Police to track criminals whose DNA is not on database
Police could take DNA samples from up to 13,000 people convicted of serious offences like murder, manslaughter and rape, whose profiles are not on record.
Home Secretary Theresa May is expected to announce the move after Home Office researchers identified which offenders were not logged on the UK DNA database.
Many were convicted before DNA tests were introduced or before samples had to be given by law.
Police forces in England and Wales will target the highest-risk offenders.
Some of their offences are likely to date back 30 or 40 years.
The DNA-testing powers were contained in the Crime and Security Act, which was introduced under Labour and came into force in March.
Mrs May is expected to tell MPs later that the government wants to improve the effectiveness of the database by adding details of the most high-risk criminals convicted of homicide and serious sexual offences.
Potentially this could have significant implications for clearing up unsolved offences where DNA evidence has been left at the crime scene.
The Association of Chief Police Officers (Acpo) has been working with the Home Office to identify the offenders since last June.Storage period
Acpo's Gary Pugh said: "Where these individuals come into contact with the police, we will take their DNA and it will be added to the database."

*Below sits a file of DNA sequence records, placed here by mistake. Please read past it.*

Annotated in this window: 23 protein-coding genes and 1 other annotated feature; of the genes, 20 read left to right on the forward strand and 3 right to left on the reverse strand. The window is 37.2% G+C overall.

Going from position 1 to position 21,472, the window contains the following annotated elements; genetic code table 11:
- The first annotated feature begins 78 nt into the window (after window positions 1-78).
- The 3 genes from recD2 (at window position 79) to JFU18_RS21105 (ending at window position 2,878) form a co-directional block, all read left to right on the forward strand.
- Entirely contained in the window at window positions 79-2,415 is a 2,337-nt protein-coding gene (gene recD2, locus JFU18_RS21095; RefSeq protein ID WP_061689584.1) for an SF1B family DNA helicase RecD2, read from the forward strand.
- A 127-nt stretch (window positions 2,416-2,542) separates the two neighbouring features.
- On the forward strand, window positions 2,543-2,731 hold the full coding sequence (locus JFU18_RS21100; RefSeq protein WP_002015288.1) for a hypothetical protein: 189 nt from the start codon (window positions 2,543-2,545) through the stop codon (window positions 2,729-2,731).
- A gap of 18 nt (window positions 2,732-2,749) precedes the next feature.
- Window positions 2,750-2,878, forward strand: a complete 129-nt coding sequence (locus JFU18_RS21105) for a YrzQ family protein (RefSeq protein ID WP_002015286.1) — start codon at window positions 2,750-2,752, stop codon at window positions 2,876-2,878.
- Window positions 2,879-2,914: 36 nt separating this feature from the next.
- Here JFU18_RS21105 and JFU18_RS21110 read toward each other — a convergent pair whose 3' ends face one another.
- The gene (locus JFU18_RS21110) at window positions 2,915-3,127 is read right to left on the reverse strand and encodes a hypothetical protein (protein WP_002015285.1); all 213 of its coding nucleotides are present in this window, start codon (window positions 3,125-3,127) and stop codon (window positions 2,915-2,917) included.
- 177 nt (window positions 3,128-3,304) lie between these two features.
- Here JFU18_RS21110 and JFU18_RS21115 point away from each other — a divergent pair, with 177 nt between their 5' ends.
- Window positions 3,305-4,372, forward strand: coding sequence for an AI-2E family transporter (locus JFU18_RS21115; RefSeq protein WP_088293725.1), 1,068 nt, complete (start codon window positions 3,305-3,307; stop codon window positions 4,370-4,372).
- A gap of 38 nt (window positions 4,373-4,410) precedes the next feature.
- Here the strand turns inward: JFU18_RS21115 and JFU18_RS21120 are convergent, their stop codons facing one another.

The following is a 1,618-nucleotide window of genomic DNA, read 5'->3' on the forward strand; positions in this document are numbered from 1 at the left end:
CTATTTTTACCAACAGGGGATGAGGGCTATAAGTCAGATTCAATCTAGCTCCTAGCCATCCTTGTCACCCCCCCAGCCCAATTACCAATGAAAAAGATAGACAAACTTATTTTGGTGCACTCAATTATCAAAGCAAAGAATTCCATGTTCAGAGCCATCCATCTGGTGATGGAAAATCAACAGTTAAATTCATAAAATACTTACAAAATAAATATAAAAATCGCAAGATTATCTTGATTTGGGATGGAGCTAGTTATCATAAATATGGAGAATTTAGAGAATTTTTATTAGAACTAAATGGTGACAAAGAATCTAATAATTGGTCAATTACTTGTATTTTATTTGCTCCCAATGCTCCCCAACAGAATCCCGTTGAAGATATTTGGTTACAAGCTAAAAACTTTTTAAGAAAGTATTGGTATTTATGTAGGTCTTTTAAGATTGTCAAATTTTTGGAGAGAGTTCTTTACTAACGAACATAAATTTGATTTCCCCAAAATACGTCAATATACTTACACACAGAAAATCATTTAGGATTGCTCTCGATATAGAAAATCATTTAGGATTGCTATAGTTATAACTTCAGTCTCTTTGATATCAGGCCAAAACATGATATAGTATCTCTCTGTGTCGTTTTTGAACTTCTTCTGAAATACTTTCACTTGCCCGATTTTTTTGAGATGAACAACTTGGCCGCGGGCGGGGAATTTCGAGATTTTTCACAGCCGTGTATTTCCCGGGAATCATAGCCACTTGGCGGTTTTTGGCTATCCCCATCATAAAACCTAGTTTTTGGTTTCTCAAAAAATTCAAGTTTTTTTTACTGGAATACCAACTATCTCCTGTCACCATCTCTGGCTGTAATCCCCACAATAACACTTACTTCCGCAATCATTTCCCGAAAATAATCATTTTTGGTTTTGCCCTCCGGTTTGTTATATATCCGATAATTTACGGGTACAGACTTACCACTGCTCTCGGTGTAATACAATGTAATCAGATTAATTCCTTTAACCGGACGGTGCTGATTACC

In other cases, he said, chief constables would "consider diverting resources towards securing DNA from these people based upon an assessment of the potential risk an individual poses to the community".
Mrs May's plans will be outlined during the third reading of the Protection of Freedoms Bill in the Commons.
Under the bill, the storage period for DNA profiles of those arrested or charged but not convicted will be cut from six to three years, as is the case in Scotland. Details of more than one million such people have already been removed.
However, police will also be able to apply to the new independent commissioner for the retention of suspects' DNA and fingerprints in particular cases.
These include where the alleged victim is considered to be vulnerable, or where retention is considered necessary in the interest of the prevention or detection of crime.
Former Labour Home Secretary Alan Johnson has warned the government's plan to cut the storage time of suspects' DNA profiles will prove a "catastrophic error" that will "come back to haunt" members of the coalition.